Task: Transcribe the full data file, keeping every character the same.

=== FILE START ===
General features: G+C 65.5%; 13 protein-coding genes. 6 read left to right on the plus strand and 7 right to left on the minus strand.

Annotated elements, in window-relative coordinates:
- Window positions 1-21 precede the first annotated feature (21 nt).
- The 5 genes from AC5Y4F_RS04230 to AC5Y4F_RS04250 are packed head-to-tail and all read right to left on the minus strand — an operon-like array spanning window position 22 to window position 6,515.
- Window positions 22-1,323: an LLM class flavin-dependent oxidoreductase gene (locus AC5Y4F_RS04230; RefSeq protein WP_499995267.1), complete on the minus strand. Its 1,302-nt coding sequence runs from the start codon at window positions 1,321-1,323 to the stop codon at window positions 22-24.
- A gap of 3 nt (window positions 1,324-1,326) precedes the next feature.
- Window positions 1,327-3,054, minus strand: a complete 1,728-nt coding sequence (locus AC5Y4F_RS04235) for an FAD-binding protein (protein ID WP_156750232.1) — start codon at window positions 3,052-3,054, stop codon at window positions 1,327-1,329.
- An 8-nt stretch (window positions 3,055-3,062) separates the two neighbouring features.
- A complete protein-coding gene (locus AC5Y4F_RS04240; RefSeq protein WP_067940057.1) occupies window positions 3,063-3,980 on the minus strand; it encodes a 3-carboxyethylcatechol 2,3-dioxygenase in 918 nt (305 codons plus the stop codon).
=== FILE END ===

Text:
General features: G+C 65.5%; 13 protein-coding genes. 6 read left to right on the plus strand and 7 right to left on the minus strand.

Annotated elements, in window-relative coordinates:
- Window positions 1-21 precede the first annotated feature (21 nt).
- The 5 genes from AC5Y4F_RS04230 to AC5Y4F_RS04250 are packed head-to-tail and all read right to left on the minus strand — an operon-like array spanning window position 22 to window position 6,515.
- Window positions 22-1,323: an LLM class flavin-dependent oxidoreductase gene (locus AC5Y4F_RS04230; RefSeq protein WP_499995267.1), complete on the minus strand. Its 1,302-nt coding sequence runs from the start codon at window positions 1,321-1,323 to the stop codon at window positions 22-24.
- A gap of 3 nt (window positions 1,324-1,326) precedes the next feature.
- Window positions 1,327-3,054, minus strand: a complete 1,728-nt coding sequence (locus AC5Y4F_RS04235) for an FAD-binding protein (protein ID WP_156750232.1) — start codon at window positions 3,052-3,054, stop codon at window positions 1,327-1,329.
- An 8-nt stretch (window positions 3,055-3,062) separates the two neighbouring features.
- A complete protein-coding gene (locus AC5Y4F_RS04240; RefSeq protein WP_067940057.1) occupies window positions 3,063-3,980 on the minus strand; it encodes a 3-carboxyethylcatechol 2,3-dioxygenase in 918 nt (305 codons plus the stop codon).